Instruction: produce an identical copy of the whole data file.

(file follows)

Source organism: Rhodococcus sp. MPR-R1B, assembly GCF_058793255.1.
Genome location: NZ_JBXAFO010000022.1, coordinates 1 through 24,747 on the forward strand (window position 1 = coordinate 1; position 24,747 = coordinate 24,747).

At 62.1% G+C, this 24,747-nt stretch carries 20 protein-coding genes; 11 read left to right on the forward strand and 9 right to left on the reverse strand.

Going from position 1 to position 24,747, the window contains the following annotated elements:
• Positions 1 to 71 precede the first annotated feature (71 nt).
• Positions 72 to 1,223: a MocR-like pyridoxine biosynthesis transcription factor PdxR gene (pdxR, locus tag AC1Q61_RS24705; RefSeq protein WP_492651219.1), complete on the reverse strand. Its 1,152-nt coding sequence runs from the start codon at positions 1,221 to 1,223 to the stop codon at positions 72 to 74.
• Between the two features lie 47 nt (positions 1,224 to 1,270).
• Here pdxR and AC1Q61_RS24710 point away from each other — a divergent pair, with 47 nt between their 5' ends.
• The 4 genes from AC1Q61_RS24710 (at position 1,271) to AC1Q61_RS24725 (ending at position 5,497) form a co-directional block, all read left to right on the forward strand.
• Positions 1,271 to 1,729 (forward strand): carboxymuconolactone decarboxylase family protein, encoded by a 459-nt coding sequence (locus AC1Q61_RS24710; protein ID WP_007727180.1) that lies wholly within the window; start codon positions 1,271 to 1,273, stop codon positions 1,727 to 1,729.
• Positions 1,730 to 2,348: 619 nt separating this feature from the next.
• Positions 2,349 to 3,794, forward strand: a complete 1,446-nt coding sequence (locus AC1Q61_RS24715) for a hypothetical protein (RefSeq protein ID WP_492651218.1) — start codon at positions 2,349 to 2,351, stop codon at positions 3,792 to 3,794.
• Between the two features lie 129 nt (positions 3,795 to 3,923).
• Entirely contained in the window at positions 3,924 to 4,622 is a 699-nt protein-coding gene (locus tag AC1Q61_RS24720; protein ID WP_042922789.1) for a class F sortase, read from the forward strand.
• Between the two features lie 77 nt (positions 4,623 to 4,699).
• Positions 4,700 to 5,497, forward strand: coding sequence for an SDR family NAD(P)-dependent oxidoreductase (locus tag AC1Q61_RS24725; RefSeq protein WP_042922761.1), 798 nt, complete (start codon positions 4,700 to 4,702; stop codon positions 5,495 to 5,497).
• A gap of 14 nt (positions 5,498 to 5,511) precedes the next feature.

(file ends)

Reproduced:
Source organism: Rhodococcus sp. MPR-R1B, assembly GCF_058793255.1.
Genome location: NZ_JBXAFO010000022.1, coordinates 1 through 24,747 on the forward strand (window position 1 = coordinate 1; position 24,747 = coordinate 24,747).

At 62.1% G+C, this 24,747-nt stretch carries 20 protein-coding genes; 11 read left to right on the forward strand and 9 right to left on the reverse strand.

Going from position 1 to position 24,747, the window contains the following annotated elements:
• Positions 1 to 71 precede the first annotated feature (71 nt).
• Positions 72 to 1,223: a MocR-like pyridoxine biosynthesis transcription factor PdxR gene (pdxR, locus tag AC1Q61_RS24705; RefSeq protein WP_492651219.1), complete on the reverse strand. Its 1,152-nt coding sequence runs from the start codon at positions 1,221 to 1,223 to the stop codon at positions 72 to 74.
• Between the two features lie 47 nt (positions 1,224 to 1,270).
• Here pdxR and AC1Q61_RS24710 point away from each other — a divergent pair, with 47 nt between their 5' ends.
• The 4 genes from AC1Q61_RS24710 (at position 1,271) to AC1Q61_RS24725 (ending at position 5,497) form a co-directional block, all read left to right on the forward strand.
• Positions 1,271 to 1,729 (forward strand): carboxymuconolactone decarboxylase family protein, encoded by a 459-nt coding sequence (locus AC1Q61_RS24710; protein ID WP_007727180.1) that lies wholly within the window; start codon positions 1,271 to 1,273, stop codon positions 1,727 to 1,729.
• Positions 1,730 to 2,348: 619 nt separating this feature from the next.
• Positions 2,349 to 3,794, forward strand: a complete 1,446-nt coding sequence (locus AC1Q61_RS24715) for a hypothetical protein (RefSeq protein ID WP_492651218.1) — start codon at positions 2,349 to 2,351, stop codon at positions 3,792 to 3,794.
• Between the two features lie 129 nt (positions 3,795 to 3,923).
• Entirely contained in the window at positions 3,924 to 4,622 is a 699-nt protein-coding gene (locus tag AC1Q61_RS24720; protein ID WP_042922789.1) for a class F sortase, read from the forward strand.
• Between the two features lie 77 nt (positions 4,623 to 4,699).
• Positions 4,700 to 5,497, forward strand: coding sequence for an SDR family NAD(P)-dependent oxidoreductase (locus tag AC1Q61_RS24725; RefSeq protein WP_042922761.1), 798 nt, complete (start codon positions 4,700 to 4,702; stop codon positions 5,495 to 5,497).
• A gap of 14 nt (positions 5,498 to 5,511) precedes the next feature.